The defense has been "breaking down" all year. Look at the GSU rushing stats and the Central Michigan game - this didn't start with LSU, though that might be the worst defensive effort ever. And what is this BCS talk and "swagger" that the players keep spouting about. Has somebody lost control? I assume this "swagger" Irvin keeps talking about dates back to the Sugar Bowl last year. Again I ask, is anybody in control of this madness?

Travis Eckhart said...

swagger is something I can deal with, usually. I don't think the team this year can really discuss swagger, because they lost any they were carrying with them from last year. A 2 loss record this year when looking at our schedule, and the number of underclassmen is phenomenal. It really is. However even if this had been a 1 loss team, i'm not sure they would have been given the nod to play in the NC. This team hasn't shown they can clearly beat any team that they have played so far this season. I think the step back to basics could be a good thing, but it all depends on the players mindset.

Like I say, when a player makes a mistake, look to what they do the first 5 seconds after they make that mistake. That will tell you more than anything about the character of that player.

Anonymous said...

I find it's easier to diagnose a problem than it is to fix it, but I hope that the players are able to do it. Rennie sounds like he's really turning into a locker-room leader, and Lord knows the Dawgs need that right now.

I don't know why any of them are talking about BCS other than the fact that they're just kids who have had a disappointing season relative to the expectations placed on them.

And with that in mind, has Richt had a younger team than this since coming to Georgia? Is it possible that this year is also a learning year for the coaching staff as far as dealing with a group of REALLY young players as far as age goes? I actually don't know; that's why I ask the question.

Regardless, these last two games are two of the biggest in any season. Go 2-0 against Auburn and Tech, and I'm elated almost every year. Lose to Tech, and this whole year's a best IMO.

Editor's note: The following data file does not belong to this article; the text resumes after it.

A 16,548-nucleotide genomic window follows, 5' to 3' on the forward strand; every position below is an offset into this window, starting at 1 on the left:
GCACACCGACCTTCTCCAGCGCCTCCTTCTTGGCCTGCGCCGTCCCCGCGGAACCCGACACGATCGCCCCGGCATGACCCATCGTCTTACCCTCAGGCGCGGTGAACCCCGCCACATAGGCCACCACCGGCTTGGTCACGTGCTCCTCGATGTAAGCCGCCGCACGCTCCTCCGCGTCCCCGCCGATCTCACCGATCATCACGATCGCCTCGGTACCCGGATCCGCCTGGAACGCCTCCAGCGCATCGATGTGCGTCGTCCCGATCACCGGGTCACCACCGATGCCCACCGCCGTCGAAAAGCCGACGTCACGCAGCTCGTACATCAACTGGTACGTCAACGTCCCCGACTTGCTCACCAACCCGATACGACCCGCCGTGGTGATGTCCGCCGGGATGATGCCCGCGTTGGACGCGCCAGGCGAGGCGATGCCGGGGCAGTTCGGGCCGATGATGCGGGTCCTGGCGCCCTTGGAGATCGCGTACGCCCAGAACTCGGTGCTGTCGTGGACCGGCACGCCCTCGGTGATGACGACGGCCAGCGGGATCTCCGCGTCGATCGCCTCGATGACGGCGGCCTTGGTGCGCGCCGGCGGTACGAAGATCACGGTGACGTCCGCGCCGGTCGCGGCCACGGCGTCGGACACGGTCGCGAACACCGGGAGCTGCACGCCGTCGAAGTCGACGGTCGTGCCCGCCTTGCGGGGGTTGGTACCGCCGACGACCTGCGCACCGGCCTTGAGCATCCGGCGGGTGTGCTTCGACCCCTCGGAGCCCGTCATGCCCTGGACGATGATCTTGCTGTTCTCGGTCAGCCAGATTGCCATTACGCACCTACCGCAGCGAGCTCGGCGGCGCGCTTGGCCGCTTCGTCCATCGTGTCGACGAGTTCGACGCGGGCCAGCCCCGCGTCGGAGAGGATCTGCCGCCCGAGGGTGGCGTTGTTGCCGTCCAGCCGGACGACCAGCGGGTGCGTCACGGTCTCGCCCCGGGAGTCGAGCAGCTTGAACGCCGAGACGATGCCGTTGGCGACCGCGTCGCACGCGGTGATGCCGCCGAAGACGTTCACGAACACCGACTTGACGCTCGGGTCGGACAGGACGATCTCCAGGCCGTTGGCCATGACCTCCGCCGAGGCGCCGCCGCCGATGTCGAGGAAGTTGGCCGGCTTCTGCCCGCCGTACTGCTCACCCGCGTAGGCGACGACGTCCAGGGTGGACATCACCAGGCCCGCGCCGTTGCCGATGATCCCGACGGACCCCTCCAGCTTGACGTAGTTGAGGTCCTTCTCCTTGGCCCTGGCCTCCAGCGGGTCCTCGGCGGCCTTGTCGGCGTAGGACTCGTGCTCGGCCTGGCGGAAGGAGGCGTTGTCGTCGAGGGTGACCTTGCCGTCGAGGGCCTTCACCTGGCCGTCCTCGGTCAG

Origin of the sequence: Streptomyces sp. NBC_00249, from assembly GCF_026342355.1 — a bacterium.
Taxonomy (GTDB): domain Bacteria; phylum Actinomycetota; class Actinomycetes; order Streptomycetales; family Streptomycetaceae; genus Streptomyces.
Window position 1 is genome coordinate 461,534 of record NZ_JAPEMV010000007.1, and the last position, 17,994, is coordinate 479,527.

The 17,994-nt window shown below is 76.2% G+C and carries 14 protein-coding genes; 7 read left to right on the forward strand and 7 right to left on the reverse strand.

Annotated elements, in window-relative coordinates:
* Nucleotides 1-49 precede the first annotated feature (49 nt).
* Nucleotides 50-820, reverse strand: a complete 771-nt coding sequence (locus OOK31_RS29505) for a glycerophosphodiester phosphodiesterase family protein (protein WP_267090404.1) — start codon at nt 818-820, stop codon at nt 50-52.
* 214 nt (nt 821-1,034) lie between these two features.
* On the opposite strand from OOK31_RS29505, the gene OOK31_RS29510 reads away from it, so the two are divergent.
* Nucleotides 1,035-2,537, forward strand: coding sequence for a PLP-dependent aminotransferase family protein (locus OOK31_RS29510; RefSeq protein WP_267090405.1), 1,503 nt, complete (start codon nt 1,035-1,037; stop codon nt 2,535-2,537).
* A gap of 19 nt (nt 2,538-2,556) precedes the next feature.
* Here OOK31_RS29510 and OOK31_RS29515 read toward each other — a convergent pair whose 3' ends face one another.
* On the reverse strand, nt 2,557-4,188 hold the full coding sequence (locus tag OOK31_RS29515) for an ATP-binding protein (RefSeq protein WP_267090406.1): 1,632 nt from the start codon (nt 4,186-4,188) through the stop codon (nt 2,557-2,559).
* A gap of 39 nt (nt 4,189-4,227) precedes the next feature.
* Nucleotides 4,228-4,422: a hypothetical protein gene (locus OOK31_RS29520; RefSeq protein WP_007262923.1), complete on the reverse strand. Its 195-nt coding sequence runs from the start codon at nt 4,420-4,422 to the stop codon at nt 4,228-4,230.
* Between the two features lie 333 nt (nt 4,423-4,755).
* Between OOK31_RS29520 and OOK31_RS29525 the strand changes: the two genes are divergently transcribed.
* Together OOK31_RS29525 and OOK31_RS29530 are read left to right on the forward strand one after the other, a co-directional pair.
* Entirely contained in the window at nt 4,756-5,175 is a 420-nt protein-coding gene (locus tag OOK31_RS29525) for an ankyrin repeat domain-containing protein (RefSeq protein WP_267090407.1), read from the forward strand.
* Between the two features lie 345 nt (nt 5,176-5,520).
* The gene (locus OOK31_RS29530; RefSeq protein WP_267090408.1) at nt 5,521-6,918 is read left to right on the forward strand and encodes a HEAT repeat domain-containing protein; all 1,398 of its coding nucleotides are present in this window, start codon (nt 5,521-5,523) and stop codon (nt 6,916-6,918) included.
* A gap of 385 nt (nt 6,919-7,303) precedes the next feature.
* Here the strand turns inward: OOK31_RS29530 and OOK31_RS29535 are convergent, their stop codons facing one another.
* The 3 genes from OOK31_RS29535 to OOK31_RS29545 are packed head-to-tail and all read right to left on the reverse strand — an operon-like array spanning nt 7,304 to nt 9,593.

Anonymous said...

Hey David - awesome job this year and i hope you're enjoying being back on the uga beat.

i'm actually more concerned with the special teams play and our lack of coverage speed and overall strategy of using so many walk-ons instead of the faster scholarship players. being at the game saturday there were a couple of deep kick offs that it seemed like the Ky returner had caught the ball and we didn't have a guy past the 30 yd line. just very curious.

on the punt kick team, i wonder if we have ever given thought to spreading people out as seems to be the fad in college football espeically since there is no rule against all players leaving the line of scrimmage before the ball is kicked. it just seems like we're always confused on the punt kick team prior to the snap. that and the awful onsides penalties on the PAT's were just atrocious.

another special teams issue is that i know during one punt in the first half saturday, Ky left one of our gunners uncovered - do you know if they ever give thought to giving the protector the option to call a fake in those situations?

thanks again...and sorry for the long comment/question.

David Hale said...

Not sure if I can answer all of your questions, but I'm hoping to talk to Coach Fab this week about some of those same things.

To answer a few:

-- The biggest reason for the high # of walk-ons playing special teams is the high number of injuries Georgia has had to deal with. It's really one of the overlooked stories of the season. It's easy to see where missing guys like Owens and Ellerbe and Southerland, etc. effect the team on offense/defense, but what's missed is how those guys or the guys now replacing them were being used on special teams.

Georgia's special teams are just really thin right now, and the more you run your starters out there on ST, the bigger risk of them getting hurt or being gassed for their next play on offense/defense.

Also, yes, the protector has the ability to call a fake on a play where the gunner is left uncovered. If I'm not mistaken I think it was Dowtin on the play you were talking about. They clearly should have called for the fake on that play, but it's also one of those things that happens so rarely that it can often get overlooked. Chalk it up as a missed opportunity.

Robert said...

"Georgia's main goal is to just get our swagger back and have fun. We've got to punish, man. We've got to punish. That's it."

-Thank you, Corvey.